Athens Marathon 2016 : the Authentic!
I know you are all ready to re-live the experience with me. (Photos of actual race by Marathon Photo!)
I'll set the scene.....
Pre-dawn: found my way down to Syntagma Square (central Athens) and caught one of many air-conditioned buses to Marathon with my friend, K! Whilst enroute, we were reminded of the historic importance of this route and to drop off our bags promptly on arrival by a pre-recorded message in English and Greek. My friend and I ate some of our snacks on the way (Natural Energy Bars by Tribe and some fruit) whilst we took note of the gradient of the roads. Just how hilly was this going to be?
As the Sun peaked its head over the horizon, we arrived in Marathon and started making t-shirts out of waterproof plastic bags as we had to give up our long-sleeved jackets and trousers. The bag drop vans (by DHL) were ready and waiting to relieve us of our burdens.
The next order of business was to take numerous pictures: of the Marathon signs, the stadium, our national flags and with other competitors of note (see below). The latter included the Spartans from Poland who marched (and ran) as a troop with their spears, shields and swords!
Finally, it was time to get into our respective starting pens and take the Athlete's oath (first in Greek then English). Soon we were toeing the starting line and ...we were OFF!
The course was very quiet as we set out. The straight road leading out of Marathon was flanked by mountains and green hills. The few industrial buildings did not detract from their beauty and calm. Almost without warning, we were already 1 km in! Then 2, 3 and 4km were done. Wow! We turned around a roundabout that allowed us to see the Elite runners going past on the opposite side: they were flying!
The next few kilometres went without much incident. I spotted a London Midnight Runner around 11km and joked about it being "a great day for a run, isn't it?". Races do that to me - I'm insufferably cheerful!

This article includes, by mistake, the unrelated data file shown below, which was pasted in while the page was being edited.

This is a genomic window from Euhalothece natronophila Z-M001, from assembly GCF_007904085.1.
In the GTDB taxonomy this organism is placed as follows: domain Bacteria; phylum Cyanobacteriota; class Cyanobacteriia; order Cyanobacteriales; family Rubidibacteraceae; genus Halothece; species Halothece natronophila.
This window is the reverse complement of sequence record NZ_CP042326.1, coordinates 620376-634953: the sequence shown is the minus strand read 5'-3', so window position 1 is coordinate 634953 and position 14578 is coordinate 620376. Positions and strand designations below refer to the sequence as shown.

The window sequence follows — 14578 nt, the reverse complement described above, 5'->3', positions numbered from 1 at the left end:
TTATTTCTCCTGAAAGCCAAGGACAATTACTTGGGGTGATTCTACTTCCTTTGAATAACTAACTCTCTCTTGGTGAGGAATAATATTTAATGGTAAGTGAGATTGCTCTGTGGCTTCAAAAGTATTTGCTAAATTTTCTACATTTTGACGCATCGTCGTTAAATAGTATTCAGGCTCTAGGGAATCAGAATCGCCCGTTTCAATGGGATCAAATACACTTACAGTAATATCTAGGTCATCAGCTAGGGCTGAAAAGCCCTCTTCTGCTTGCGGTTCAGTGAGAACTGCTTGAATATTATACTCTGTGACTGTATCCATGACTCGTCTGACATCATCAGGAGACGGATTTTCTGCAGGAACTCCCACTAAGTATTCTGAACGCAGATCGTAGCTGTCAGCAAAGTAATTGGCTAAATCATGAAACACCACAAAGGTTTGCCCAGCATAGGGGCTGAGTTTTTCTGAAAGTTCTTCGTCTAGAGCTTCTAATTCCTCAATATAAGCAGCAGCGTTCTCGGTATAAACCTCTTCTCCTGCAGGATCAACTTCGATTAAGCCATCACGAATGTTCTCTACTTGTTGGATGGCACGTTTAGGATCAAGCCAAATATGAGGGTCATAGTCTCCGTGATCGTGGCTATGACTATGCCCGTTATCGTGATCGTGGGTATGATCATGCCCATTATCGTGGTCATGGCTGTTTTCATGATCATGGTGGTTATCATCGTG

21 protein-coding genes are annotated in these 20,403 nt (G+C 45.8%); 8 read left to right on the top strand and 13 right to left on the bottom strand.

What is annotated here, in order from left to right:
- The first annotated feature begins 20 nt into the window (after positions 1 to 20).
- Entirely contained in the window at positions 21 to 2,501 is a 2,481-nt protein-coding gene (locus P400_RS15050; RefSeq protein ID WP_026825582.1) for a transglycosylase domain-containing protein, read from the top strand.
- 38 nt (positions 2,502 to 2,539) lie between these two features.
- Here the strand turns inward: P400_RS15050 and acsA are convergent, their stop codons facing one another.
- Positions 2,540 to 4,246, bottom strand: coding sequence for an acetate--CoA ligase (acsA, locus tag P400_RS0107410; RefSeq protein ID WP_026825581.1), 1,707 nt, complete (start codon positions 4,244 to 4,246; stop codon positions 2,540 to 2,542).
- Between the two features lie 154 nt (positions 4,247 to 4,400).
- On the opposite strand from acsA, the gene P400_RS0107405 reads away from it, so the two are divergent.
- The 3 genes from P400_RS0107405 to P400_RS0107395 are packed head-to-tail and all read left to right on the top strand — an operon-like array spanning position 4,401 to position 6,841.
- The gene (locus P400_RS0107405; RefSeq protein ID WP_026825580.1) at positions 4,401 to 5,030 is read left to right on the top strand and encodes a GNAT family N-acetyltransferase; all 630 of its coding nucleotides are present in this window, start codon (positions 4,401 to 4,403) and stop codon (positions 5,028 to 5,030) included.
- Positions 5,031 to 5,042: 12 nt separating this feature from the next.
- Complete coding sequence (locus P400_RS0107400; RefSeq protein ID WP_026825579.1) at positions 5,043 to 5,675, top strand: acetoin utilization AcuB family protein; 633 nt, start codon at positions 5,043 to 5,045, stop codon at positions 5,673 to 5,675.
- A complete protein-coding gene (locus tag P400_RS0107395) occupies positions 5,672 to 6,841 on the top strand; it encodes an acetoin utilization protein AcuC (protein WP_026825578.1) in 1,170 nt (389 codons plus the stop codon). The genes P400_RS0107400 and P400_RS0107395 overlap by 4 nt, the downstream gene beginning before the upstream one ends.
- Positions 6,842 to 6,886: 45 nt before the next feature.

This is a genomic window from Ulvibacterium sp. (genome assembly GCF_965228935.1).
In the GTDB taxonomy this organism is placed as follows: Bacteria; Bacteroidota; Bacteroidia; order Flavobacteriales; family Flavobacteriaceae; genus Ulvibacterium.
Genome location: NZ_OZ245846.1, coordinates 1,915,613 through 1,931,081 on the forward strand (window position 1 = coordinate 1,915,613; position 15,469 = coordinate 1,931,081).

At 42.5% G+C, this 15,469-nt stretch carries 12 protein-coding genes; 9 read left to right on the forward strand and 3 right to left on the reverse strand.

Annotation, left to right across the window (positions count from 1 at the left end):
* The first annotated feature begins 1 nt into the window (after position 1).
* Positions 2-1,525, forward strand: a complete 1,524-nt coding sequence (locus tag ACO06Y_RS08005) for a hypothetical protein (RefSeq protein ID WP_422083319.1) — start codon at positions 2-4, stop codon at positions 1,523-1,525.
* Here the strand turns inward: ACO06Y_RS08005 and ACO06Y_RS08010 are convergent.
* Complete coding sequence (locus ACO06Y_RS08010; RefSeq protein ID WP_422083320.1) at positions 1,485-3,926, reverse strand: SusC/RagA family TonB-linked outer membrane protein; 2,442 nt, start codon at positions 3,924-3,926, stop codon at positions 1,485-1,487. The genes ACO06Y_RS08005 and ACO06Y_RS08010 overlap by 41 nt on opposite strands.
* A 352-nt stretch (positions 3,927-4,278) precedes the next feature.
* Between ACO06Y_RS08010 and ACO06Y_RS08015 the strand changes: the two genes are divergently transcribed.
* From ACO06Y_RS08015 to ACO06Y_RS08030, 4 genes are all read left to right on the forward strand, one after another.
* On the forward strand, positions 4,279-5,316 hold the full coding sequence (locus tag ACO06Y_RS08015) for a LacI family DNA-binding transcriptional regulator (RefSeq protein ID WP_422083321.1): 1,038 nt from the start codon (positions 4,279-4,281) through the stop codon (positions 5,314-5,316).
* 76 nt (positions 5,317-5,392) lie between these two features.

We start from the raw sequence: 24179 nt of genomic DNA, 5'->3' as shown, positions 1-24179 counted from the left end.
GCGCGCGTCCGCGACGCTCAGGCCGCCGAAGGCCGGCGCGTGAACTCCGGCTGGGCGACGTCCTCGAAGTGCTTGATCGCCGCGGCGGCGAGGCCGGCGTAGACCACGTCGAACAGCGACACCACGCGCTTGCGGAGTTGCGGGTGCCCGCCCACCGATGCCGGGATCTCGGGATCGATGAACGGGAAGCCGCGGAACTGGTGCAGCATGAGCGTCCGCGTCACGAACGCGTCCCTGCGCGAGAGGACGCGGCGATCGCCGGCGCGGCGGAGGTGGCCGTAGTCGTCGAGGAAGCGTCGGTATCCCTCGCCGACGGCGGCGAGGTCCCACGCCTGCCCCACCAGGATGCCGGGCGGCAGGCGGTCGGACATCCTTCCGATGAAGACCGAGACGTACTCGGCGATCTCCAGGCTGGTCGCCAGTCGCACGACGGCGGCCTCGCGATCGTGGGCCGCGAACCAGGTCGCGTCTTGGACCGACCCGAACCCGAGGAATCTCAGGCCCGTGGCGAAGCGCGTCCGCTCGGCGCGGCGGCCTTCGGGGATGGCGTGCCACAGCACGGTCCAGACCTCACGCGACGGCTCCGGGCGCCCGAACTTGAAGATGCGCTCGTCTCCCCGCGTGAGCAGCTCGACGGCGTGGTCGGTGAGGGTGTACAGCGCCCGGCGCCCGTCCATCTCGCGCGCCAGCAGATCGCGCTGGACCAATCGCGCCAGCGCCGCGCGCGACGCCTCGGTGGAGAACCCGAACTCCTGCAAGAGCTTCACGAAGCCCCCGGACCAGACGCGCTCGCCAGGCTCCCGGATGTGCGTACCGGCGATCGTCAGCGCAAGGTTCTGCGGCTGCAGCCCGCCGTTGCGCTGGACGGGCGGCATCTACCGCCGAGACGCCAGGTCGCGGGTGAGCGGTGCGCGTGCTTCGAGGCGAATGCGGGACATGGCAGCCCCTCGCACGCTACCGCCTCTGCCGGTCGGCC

Then there was a wonderful downhill which made the next kilometre fly past in a blur. I went quite a bit faster than my planned pace there - couldn't help myself!
Before I knew it, I was over halfway in 1hour and 46 mins! Yes, the time from my Royal Parks half-marathon! And yet, I was still okay in terms of pace. The hills had been showing their dreadful heads by this point though. They were not step but they did make me go a lot slower than my planned pace (5:00/km in case you wondered). I shrugged it off and kept going.
A note about the water stops: these fell at every 2.5km after the first 3 miles. They were perfectly placed, I feel.
At 21 degrees Celsius with a gentle - moderate breeze, it was very necessary to prevent thirst. I can say, I never felt thirsty! I would only feel myself flagging a bit and then once I grabbed 2 sips (and splashed the rest on my neck and back) I was good to go! And I surprised myself by drinking like a pro on the run! There were only a couple of times when people almost tripped me or themselves whilst rushing for the water tables.